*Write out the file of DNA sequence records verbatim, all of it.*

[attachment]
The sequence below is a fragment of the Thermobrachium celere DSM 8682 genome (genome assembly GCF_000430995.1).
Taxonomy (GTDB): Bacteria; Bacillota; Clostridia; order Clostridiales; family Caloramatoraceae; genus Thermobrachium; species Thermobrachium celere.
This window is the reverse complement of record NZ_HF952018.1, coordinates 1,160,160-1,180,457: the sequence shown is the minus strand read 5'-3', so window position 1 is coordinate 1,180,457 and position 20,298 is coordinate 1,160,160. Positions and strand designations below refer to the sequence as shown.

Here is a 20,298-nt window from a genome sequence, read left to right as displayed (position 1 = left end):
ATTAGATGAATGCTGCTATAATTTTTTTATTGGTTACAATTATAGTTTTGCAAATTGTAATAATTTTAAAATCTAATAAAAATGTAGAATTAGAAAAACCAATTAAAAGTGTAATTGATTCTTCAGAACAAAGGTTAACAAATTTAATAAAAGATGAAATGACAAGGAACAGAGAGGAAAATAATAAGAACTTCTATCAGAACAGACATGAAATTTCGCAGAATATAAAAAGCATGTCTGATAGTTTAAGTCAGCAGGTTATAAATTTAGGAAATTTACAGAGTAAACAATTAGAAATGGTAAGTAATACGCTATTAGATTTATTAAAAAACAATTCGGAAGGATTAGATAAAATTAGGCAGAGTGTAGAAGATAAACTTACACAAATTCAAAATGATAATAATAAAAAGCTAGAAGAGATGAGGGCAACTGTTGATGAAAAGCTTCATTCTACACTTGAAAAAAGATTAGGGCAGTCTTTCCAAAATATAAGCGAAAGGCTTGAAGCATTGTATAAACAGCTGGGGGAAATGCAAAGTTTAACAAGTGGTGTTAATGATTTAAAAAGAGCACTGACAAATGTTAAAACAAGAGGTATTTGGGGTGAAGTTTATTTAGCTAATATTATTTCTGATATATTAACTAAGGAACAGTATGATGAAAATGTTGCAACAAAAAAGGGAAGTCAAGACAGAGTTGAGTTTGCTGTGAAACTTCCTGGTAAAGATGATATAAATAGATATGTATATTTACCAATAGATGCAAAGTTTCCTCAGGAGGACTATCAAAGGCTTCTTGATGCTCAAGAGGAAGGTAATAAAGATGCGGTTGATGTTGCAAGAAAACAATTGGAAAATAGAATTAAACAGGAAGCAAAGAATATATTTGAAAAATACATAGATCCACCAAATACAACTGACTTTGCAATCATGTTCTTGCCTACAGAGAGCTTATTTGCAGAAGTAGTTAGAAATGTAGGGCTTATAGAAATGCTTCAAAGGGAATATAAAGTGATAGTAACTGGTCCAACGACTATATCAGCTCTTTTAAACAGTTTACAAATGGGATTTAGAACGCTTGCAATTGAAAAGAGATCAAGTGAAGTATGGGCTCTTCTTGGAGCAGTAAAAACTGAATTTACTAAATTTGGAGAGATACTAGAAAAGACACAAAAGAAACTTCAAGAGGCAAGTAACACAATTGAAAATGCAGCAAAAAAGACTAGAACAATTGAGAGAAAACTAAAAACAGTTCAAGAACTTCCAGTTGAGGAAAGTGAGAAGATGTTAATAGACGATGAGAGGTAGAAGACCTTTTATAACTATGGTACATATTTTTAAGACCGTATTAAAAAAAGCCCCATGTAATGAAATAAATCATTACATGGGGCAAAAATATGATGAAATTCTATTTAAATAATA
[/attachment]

The sequence below is a fragment of the Thermobrachium celere DSM 8682 genome (genome assembly GCF_000430995.1).
Taxonomy (GTDB): Bacteria; Bacillota; Clostridia; order Clostridiales; family Caloramatoraceae; genus Thermobrachium; species Thermobrachium celere.
This window is the reverse complement of record NZ_HF952018.1, coordinates 1,160,160-1,180,457: the sequence shown is the minus strand read 5'-3', so window position 1 is coordinate 1,180,457 and position 20,298 is coordinate 1,160,160. Positions and strand designations below refer to the sequence as shown.

Here is a 20,298-nt window from a genome sequence, read left to right as displayed (position 1 = left end):
ATTAGATGAATGCTGCTATAATTTTTTTATTGGTTACAATTATAGTTTTGCAAATTGTAATAATTTTAAAATCTAATAAAAATGTAGAATTAGAAAAACCAATTAAAAGTGTAATTGATTCTTCAGAACAAAGGTTAACAAATTTAATAAAAGATGAAATGACAAGGAACAGAGAGGAAAATAATAAGAACTTCTATCAGAACAGACATGAAATTTCGCAGAATATAAAAAGCATGTCTGATAGTTTAAGTCAGCAGGTTATAAATTTAGGAAATTTACAGAGTAAACAATTAGAAATGGTAAGTAATACGCTATTAGATTTATTAAAAAACAATTCGGAAGGATTAGATAAAATTAGGCAGAGTGTAGAAGATAAACTTACACAAATTCAAAATGATAATAATAAAAAGCTAGAAGAGATGAGGGCAACTGTTGATGAAAAGCTTCATTCTACACTTGAAAAAAGATTAGGGCAGTCTTTCCAAAATATAAGCGAAAGGCTTGAAGCATTGTATAAACAGCTGGGGGAAATGCAAAGTTTAACAAGTGGTGTTAATGATTTAAAAAGAGCACTGACAAATGTTAAAACAAGAGGTATTTGGGGTGAAGTTTATTTAGCTAATATTATTTCTGATATATTAACTAAGGAACAGTATGATGAAAATGTTGCAACAAAAAAGGGAAGTCAAGACAGAGTTGAGTTTGCTGTGAAACTTCCTGGTAAAGATGATATAAATAGATATGTATATTTACCAATAGATGCAAAGTTTCCTCAGGAGGACTATCAAAGGCTTCTTGATGCTCAAGAGGAAGGTAATAAAGATGCGGTTGATGTTGCAAGAAAACAATTGGAAAATAGAATTAAACAGGAAGCAAAGAATATATTTGAAAAATACATAGATCCACCAAATACAACTGACTTTGCAATCATGTTCTTGCCTACAGAGAGCTTATTTGCAGAAGTAGTTAGAAATGTAGGGCTTATAGAAATGCTTCAAAGGGAATATAAAGTGATAGTAACTGGTCCAACGACTATATCAGCTCTTTTAAACAGTTTACAAATGGGATTTAGAACGCTTGCAATTGAAAAGAGATCAAGTGAAGTATGGGCTCTTCTTGGAGCAGTAAAAACTGAATTTACTAAATTTGGAGAGATACTAGAAAAGACACAAAAGAAACTTCAAGAGGCAAGTAACACAATTGAAAATGCAGCAAAAAAGACTAGAACAATTGAGAGAAAACTAAAAACAGTTCAAGAACTTCCAGTTGAGGAAAGTGAGAAGATGTTAATAGACGATGAGAGGTAGAAGACCTTTTATAACTATGGTACATATTTTTAAGACCGTATTAAAAAAAGCCCCATGTAATGAAATAAATCATTACATGGGGCAAAAATATGATGAAATTCTATTTAAATAATA